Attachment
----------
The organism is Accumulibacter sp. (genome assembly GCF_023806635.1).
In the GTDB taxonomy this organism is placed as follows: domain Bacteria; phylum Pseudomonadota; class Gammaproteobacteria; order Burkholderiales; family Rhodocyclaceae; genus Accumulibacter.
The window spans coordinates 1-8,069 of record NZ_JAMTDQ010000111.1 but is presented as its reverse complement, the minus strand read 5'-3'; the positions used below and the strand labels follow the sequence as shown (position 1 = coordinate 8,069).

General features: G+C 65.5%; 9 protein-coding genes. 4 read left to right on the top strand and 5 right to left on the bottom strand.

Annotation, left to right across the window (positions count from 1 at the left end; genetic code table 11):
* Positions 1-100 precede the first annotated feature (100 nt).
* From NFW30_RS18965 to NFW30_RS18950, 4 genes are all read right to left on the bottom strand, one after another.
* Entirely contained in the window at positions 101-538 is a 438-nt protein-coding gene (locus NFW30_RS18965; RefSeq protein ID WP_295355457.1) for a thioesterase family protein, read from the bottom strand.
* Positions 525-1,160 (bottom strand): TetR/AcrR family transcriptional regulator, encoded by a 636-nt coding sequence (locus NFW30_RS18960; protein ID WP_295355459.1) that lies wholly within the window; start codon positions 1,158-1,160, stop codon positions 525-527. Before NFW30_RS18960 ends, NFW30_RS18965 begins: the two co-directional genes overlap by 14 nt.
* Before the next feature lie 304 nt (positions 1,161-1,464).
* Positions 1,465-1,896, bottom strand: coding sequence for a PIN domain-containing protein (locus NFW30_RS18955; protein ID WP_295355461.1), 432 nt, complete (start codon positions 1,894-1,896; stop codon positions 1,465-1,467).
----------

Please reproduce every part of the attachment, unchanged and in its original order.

The organism is Accumulibacter sp. (genome assembly GCF_023806635.1).
In the GTDB taxonomy this organism is placed as follows: domain Bacteria; phylum Pseudomonadota; class Gammaproteobacteria; order Burkholderiales; family Rhodocyclaceae; genus Accumulibacter.
The window spans coordinates 1-8,069 of record NZ_JAMTDQ010000111.1 but is presented as its reverse complement, the minus strand read 5'-3'; the positions used below and the strand labels follow the sequence as shown (position 1 = coordinate 8,069).

General features: G+C 65.5%; 9 protein-coding genes. 4 read left to right on the top strand and 5 right to left on the bottom strand.

Annotation, left to right across the window (positions count from 1 at the left end; genetic code table 11):
* Positions 1-100 precede the first annotated feature (100 nt).
* From NFW30_RS18965 to NFW30_RS18950, 4 genes are all read right to left on the bottom strand, one after another.
* Entirely contained in the window at positions 101-538 is a 438-nt protein-coding gene (locus NFW30_RS18965; RefSeq protein ID WP_295355457.1) for a thioesterase family protein, read from the bottom strand.
* Positions 525-1,160 (bottom strand): TetR/AcrR family transcriptional regulator, encoded by a 636-nt coding sequence (locus NFW30_RS18960; protein ID WP_295355459.1) that lies wholly within the window; start codon positions 1,158-1,160, stop codon positions 525-527. Before NFW30_RS18960 ends, NFW30_RS18965 begins: the two co-directional genes overlap by 14 nt.
* Before the next feature lie 304 nt (positions 1,161-1,464).
* Positions 1,465-1,896, bottom strand: coding sequence for a PIN domain-containing protein (locus NFW30_RS18955; protein ID WP_295355461.1), 432 nt, complete (start codon positions 1,894-1,896; stop codon positions 1,465-1,467).